While terrorism is hardly a new phenomenon, terrorism by the state and its opponents reached new levels in the twentieth century. Drawing together veteran experts on terrorism with authorities in Islam, media studies, American history, and social psychology, Dr. Howard presents a volume which lends fresh interpretations to such major issues as the origins, the impact, and the appropriate personal and public responses to terrorism. The volume covers a wide range of relevant topics, from an examination of insurgency, counterinsurgency, and terrorism during the struggle for Mexican independence in the early nineteenth century, to an overview of the difficulties of creating a concerted policy toward terrorism within the European Community, and the possible connections between terrorism and guerrilla warfare in the future. Particular attention has been placed on examining the role of the media and military retaliation in either exacerbating or checking the prevalence of terrorism. As we come to recognize that the problem of terrorism can not be viewed solely through the lens of military policy, we need to rethink the concepts and assumptions of international security using the additional disciplines of cross-cultural studies, psychology, and history. This collection makes a major contribution by refocusing our thinking, toward an interdisciplinary approach and will be of value to policy makers, as well as those involved with military studies, social psychology, and international relations.


SEARCH INSIDE BOOK




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I found out about a particular organisation in there called the National United Front of Afghanistan - Jabhai  e Mutahed Milli Afghanistan - once headed by Majid Kalakani and subsequently headed by his brother Abdul Qayom Rahbar Kalakani...... both assasinated - one by AMIN and the other by ISI/Hekmatyar.....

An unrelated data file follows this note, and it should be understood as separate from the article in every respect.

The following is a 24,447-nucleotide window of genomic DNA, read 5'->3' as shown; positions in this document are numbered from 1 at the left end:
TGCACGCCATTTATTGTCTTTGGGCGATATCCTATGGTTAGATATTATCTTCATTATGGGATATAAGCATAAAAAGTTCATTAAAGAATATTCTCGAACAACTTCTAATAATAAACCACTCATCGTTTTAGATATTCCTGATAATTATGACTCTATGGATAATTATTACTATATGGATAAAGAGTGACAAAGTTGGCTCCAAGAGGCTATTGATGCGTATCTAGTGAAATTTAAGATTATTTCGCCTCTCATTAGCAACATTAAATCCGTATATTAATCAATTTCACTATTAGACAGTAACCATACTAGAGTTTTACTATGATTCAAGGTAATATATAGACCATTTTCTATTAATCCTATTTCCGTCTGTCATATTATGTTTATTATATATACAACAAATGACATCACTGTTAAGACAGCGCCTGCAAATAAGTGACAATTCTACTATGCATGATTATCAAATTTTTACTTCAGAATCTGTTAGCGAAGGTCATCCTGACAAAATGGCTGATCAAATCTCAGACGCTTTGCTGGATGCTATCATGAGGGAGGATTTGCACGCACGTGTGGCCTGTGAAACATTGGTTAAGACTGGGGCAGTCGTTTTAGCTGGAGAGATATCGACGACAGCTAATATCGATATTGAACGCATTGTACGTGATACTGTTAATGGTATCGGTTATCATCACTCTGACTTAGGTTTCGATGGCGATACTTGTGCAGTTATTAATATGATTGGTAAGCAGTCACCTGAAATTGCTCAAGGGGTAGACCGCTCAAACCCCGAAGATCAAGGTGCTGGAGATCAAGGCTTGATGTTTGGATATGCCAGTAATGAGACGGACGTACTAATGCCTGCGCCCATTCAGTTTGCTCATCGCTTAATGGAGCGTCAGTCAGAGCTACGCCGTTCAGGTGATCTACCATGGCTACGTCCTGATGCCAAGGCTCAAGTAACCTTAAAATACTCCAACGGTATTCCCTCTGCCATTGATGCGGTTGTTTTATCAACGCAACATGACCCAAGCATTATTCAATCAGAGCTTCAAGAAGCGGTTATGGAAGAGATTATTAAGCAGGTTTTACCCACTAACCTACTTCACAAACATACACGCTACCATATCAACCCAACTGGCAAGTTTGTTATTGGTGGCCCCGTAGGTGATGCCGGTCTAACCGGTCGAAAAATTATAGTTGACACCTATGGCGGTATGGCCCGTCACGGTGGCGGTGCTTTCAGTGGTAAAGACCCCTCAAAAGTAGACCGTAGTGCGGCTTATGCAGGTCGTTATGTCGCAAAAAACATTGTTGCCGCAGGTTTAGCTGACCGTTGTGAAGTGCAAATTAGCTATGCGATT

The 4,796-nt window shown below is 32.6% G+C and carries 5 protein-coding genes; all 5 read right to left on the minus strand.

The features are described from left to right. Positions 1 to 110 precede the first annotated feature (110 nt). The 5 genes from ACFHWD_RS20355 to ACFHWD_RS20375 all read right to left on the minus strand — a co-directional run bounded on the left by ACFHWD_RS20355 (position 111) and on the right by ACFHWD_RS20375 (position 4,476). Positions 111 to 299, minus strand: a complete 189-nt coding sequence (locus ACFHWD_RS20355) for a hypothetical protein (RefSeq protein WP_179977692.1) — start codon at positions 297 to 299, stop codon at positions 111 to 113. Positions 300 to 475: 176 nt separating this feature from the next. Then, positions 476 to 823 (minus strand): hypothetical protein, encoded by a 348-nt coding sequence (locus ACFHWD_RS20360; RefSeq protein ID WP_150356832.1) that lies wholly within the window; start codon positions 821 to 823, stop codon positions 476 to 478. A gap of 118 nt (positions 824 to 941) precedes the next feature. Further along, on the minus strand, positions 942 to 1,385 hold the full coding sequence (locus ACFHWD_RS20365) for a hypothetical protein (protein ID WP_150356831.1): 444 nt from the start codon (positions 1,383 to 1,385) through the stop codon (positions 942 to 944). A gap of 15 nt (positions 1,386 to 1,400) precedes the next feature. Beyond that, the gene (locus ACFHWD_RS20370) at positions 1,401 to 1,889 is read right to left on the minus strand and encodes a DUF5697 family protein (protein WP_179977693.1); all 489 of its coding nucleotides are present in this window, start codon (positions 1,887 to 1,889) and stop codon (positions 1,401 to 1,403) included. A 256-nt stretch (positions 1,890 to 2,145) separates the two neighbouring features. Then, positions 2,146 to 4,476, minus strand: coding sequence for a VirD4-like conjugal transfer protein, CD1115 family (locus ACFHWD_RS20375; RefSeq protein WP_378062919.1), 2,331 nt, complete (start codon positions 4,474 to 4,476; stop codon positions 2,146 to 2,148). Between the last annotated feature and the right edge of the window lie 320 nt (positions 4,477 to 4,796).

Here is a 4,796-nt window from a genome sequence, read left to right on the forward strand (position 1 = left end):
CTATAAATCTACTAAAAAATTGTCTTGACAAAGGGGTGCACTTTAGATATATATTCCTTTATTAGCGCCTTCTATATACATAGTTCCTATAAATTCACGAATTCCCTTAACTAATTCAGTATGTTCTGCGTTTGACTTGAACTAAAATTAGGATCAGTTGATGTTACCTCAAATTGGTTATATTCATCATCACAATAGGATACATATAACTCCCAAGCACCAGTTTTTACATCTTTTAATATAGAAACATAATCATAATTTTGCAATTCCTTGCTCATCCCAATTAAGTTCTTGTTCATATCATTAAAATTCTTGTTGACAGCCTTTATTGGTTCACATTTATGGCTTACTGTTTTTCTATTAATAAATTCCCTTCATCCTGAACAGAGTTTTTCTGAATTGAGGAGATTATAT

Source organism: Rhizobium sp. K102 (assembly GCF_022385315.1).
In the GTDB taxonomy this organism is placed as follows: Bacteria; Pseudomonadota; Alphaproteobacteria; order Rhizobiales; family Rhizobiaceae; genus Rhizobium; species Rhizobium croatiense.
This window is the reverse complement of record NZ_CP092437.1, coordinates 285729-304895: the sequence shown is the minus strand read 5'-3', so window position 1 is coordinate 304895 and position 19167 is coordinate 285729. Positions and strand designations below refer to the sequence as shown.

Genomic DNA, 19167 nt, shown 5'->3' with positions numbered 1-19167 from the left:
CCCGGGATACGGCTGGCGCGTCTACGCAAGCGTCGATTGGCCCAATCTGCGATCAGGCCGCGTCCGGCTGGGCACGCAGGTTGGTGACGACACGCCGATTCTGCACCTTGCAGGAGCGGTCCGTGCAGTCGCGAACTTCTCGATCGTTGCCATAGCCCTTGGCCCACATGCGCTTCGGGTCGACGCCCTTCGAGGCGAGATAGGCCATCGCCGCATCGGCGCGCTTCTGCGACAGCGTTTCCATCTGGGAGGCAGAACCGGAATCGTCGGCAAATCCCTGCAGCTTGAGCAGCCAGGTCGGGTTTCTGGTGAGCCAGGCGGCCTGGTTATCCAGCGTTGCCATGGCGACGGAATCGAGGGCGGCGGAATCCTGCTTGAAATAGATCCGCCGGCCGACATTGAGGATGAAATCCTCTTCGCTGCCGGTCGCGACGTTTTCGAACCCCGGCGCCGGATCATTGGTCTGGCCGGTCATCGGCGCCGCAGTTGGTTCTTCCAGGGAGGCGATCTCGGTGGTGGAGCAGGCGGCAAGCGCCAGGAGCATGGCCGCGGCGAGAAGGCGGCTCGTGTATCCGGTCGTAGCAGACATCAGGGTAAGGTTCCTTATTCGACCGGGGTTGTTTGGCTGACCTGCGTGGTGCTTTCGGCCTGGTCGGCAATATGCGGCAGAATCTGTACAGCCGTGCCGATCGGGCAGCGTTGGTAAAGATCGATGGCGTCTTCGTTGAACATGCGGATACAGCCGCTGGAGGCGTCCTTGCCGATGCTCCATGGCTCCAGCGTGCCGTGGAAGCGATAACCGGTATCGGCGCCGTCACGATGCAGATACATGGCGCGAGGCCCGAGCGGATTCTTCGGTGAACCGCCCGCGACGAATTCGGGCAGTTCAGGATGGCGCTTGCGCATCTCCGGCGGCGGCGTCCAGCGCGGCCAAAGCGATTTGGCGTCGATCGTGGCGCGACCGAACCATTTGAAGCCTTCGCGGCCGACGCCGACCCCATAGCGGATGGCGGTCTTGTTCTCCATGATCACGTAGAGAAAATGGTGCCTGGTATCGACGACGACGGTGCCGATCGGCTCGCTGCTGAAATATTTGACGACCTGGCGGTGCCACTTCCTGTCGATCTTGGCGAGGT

They were portrayed as Chinese Agents by Pashtun favouring Russians - and their Pushtun clients - and in general by other Pashtun nationalists -  in order to discredit their calls for a contitutional reform in Afghanistan - whilst being equally oppposed by the Islamists and the Moscow communists.....

Hassan Kakakar - in his book - portrays him as a bandit - and calls the other famous Kalakani - Habibulah - as another bandit also -

Quote
Among the pro-Chinese leftist groups SAMA, the most practical, was known to the public, while the rest were known primarily to their members. Majid Kalakani founded SAMA in late 1978. In 1979, in concert with other “nationalist groups,” SAMA forged a front, the  National  United  Front  of Afghanistan, or NUFA (Jabha-e-Mutahid-e-Milli-e-Afghanistan). Dominated by SAMA, NUFA was an urban guerrilla alliance. According to Khalid Duran,

[NUFA] outlined a clear program for the war of liberation as well as subsequent political and socioeconomic reconstruction. While NUFA declared itself free of any ideology, it defined itself as “national democratic.” The adherence to democracy was substantiated by a clear affirmation of universal suffrage and human rights, with full equality for women and minorities as well as freedom of worship, all within a federal state with far reaching autonomy for the various nationalities and language groups.[41]
Despite this proclamation, the public still heard the acronym SAMA, not NUFA.